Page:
Though primarily gay, Burroughs bonded with Joan Vollmer in 1944 after meeting her through Kerouac’s girlfriend, and they had a son together. Then, on September 6, 1951, in Mexico City, as Burroughs recounted, “We were both very drunk and reckless, she dared me to shoot a glass off her head, and for God knows what reason, I took the dare.” Her death has polarized people for decades. Some are appalled Burroughs walked away with a manslaughter conviction and two-year suspended sentence. Others believed him when he said, “All my life I have regretted that day.”

After Ginsberg and Kerouac helped him edit his phantasmagoric odyssey, it also went on trial, with seven years passing before it was declared not obscene.

Meanwhile, once Cassady achieved fame, he was targeted by the police. When he gave marijuana to an undercover cop, he was sent to San Quentin Prison for two years. After he got out, he became the link between the Beats and the hippies when he served as bus driver for author Ken Kesey. Kesey had taken part in LSD tests sponsored by the CIA at Menlo Park Veterans Hospital, and then written the best-selling One Flew Over the Cuckoo’s Nest in 1962. He used his profits to buy a school bus, which he and his gang—the Merry Pranksters—painted like a Day-Glo Jackson Pollock explosion. With Cassady at the steering wheel, they took off on a cross-country trip captured in Tom Wolfe’s The Electric Kool-Aid Acid Test and the 2011 documentary Magic Trip, which used footage from the actual journey. The ride inspired the Beatles’ “Magical Mystery Tour,” The Doors’ “The End” and The Who’s “Magic Bus.”

After the trip, they began holding LSD parties in the Bay Area frequented by Ginsberg, Hunter S. Thompson and the Hell’s Angels. The events grew in 1965 to become “Acid Test” dance parties featuring the Grateful Dead as the house band. With its wild light shows, the Acid Tests were the predecessor to the rave.

Kesey and 13 guests were busted for marijuana on April 23, 1965, in a police raid. After being sentenced the following January, Kesey attempted to fool the police by leaving a suicide note, then took off for Mexico, but eventually returned to the States to serve five months in San Mateo County Jail in 1967.

Ginsberg continued as a central figure amongst the hippies, the descendants of the Beats with more colorful clothes and longer hair. In 1964, he co-founded the NYC branch of LeMar (Legalize Marijuana) in the Lower East Side, and the group held a protest later that year near Tompkins Square Park.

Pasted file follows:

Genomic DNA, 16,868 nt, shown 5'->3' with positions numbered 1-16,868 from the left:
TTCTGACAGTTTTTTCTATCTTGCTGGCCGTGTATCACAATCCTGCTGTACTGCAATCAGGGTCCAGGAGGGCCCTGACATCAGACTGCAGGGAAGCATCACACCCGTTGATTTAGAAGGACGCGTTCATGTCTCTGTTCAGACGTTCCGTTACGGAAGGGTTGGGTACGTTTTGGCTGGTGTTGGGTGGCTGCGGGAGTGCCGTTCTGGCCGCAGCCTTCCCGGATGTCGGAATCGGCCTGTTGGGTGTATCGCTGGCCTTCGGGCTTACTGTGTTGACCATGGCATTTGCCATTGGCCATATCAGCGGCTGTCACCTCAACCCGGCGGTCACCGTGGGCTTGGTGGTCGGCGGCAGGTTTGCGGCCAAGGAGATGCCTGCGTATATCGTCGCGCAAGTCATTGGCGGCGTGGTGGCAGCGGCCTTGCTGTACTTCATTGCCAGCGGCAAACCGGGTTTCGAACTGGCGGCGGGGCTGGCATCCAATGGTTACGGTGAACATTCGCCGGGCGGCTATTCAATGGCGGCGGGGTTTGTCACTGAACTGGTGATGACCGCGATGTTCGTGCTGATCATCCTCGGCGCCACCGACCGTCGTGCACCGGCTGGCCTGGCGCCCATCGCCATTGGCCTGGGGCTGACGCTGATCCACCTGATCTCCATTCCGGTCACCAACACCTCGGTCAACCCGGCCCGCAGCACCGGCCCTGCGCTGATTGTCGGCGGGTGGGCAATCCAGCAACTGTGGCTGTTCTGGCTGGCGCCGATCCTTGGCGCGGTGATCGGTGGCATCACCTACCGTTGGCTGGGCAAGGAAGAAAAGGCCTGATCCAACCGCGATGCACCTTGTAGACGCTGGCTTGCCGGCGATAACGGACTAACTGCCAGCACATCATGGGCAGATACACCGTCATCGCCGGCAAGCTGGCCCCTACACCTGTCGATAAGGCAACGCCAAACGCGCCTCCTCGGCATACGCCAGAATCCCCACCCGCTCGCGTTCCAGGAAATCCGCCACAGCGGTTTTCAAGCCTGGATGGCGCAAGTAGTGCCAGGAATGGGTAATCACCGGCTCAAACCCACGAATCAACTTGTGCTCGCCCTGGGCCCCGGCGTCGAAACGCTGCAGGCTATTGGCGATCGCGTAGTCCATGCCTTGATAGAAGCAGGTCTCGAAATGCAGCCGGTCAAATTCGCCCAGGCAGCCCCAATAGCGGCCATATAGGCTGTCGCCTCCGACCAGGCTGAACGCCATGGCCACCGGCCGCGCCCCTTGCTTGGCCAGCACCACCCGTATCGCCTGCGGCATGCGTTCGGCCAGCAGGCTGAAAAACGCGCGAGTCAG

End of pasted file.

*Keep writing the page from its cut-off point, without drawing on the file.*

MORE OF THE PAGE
Meanwhile, Cassady became the roommate of Grateful Dead guitarist Bob Weir in the group’s Haight-Ashbury house. Cassady helped him write his first major Dead composition, “That’s It For the Other One,” celebrating Weir’s experience on the Prankster bus. The lyrics evolved over time before Bob settled on the refrain “You know he had to die” and performed it for the first time in February 1968.

“Two days later I got home and somebody told me that Neal [Cassady] had died two nights prior. I realized that at the very moment Neal was dying, I was writing ‘The Other One.’ Of course, he was there with me,” said Weir. On February 4, Cassady had passed out by train tracks on a rainy night after mixing alcohol with barbiturates and expired from exposure to the elements.

Ginsberg continued as a central figure amongst the hippies, the descendants of the Beats with more colorful clothes and longer hair. In 1964, he co-founded the NYC branch of LeMar (Legalize Marijuana) in the Lower East Side, and the group held a protest later that year near Tompkins Square Park. Per the Village Voice, the poet said, “This is the first seed demonstration in New York, the first attempt to manifest publicly in favor of a change in law [regarding cannabis].” Likewise, a LeMar leaflet read, “Like liquor prohibition, pot prohibition violates personal liberty, promotes racketeering, and invites mass evasion of the law. But while alcohol is demonstrably productive of a hangover, cirrhosis of the liver, violence, and Dylan Thomas type scenes, marijuana on the other hand is in ALL respects gentle, benevolent and absolutely non-addictive.”

In November 1965, Ginsberg originated the concept later dubbed “flower power” in the essay Demonstration Or Spectacle As Example, As Communication Or How To Make a March/Spectacle, which extolled the use of flowers in protest marches.

By that time, Bob Dylan had integrated Ginsberg and Kerouac’s style into his own lyrics, paying direct homage in tracks like “Subterranean Homesick Blues.” The Soft Machine named themselves after one of Burrough’s novels. Steely Dan took their name from a dildo in Naked Lunch. Burroughs’ The Wild Boys inspired Ziggy Stardust’s costume, and Duran Duran turned the book into a hit single and video of the same name. Burroughs became a seminal influence on punk artists like Patti Smith and Jim Carroll, and collaborated with Kurt Cobain.

Though he wasn’t a Beat, novelist Norman Mailer summed it up in his essay “The White Negro: Superficial Reflections of the Hipster,” published the same month On the Road was released. “If marijuana was the wedding ring, the child was the language of Hip …”

Western civilization became significantly hipper in the wake of the Beat Generation.

Andrew Grant Jackson is the author of 1965: The Most Revolutionary Year in Music, Still the Greatest: The Essential Songs of the Beatles’ Solo Careers and Where’s Ringo?